Stewart’s use of Sonnenfeld wasn’t the worst case of disguised media bias, however. CNBC used the Yale professor on a July 11, 2018, segment along with Bethany McLean, a writer who signed multiple million-dollar book deals after working closely with short seller Jim Chanos. The two were nothing short of Chanos’s dream team to attack Tesla, and CNBC gave no clue to the biases of the two nor their Chanos connections. They proceeded, of course, to trash Tesla and Elon Musk in their defense of reporter Linette Lopez. The whole affair was a circus, modern theater, but it certainly wasn’t honest business reporting, and one couldn’t help feel sorry for the unsuspecting investors who would sell their Tesla shares because of this deception. Wasn’t there supposed to be some kind of government agency to reign in this type of unabashedly deceptive reporting of a publicly traded company?
Words for the Securities and Exchange Commission
To the SEC, I say it’s high time to spend at least as many hours pursuing the myriad of rules infractions on the other side of the fence as you did scrutinizing Elon Musk’s Twitter behavior. The stakes are high. Tesla will survive this assault, but other companies in the future may not. All of the top short sellers have been active in TSLA, learning how to manipulate the market, win favor in the media, and sow the seeds of doubt in investors. TSLA is their laboratory at the moment.
The manipulations of TSLA are so severe these days that once a downtrend develops, more times than not the stock runs all the way down to the lower Bollinger band before turning around. This is not normal stock behavior and suggests that manipulative trading methods when combined with FUD are very effective. You need to be on at least as steep a learning curve as the short sellers, because once the economy turns downhill you’re going to have one hell of a mess to deal with as the shorts expand their use of these methods to stocks less resilient than Tesla.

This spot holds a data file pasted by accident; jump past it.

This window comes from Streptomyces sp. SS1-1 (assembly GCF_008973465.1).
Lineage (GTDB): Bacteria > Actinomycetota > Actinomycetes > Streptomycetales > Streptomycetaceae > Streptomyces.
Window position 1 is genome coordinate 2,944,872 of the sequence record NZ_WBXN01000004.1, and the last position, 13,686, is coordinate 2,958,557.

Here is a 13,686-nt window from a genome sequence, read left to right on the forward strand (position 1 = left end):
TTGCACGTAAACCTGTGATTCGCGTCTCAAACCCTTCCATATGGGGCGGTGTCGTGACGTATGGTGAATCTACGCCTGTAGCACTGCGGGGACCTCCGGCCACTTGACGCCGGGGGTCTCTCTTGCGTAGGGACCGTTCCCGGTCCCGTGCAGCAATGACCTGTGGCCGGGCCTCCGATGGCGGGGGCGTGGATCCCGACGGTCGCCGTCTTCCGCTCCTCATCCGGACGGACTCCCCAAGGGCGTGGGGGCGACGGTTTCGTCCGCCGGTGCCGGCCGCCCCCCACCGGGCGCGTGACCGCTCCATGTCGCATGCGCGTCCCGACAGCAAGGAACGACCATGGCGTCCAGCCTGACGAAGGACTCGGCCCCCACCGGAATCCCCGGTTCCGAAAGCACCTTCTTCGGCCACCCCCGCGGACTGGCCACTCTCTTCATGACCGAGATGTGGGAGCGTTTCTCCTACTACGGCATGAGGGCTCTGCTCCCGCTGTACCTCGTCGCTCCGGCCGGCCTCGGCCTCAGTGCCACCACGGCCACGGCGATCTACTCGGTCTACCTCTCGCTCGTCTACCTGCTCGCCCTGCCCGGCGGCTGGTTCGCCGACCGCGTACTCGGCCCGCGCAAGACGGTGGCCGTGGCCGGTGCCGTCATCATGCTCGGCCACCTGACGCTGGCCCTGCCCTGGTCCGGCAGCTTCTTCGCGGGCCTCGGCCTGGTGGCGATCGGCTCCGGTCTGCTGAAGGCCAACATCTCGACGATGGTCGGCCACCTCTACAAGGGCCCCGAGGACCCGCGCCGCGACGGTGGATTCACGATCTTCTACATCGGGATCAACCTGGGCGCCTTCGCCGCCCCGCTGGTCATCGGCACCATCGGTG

One easy solution you ought to explore is instituting the SEC circuit breaker, the alternate uptick rule, as a permanent restriction to short-seller trading, rather than as a 2 trading-day restriction whenever the stock falls more than 10% in a trading session. Short selling can provide some benefits to the market if it is restricted to a passive type of bet, rather than the full-contact sport into which it is quickly evolving.
Please work with Tesla’s investors. We will provide you will plenty of tips. It would be far better for investors and the SEC to work together than for the investors to give up on the SEC and turn to Congress for legislation that will fix the ills of the market. Right now, many Tesla investors feel we’re doing our trading in a dishonest casino. Let’s work together to change that.
Words for Elon Musk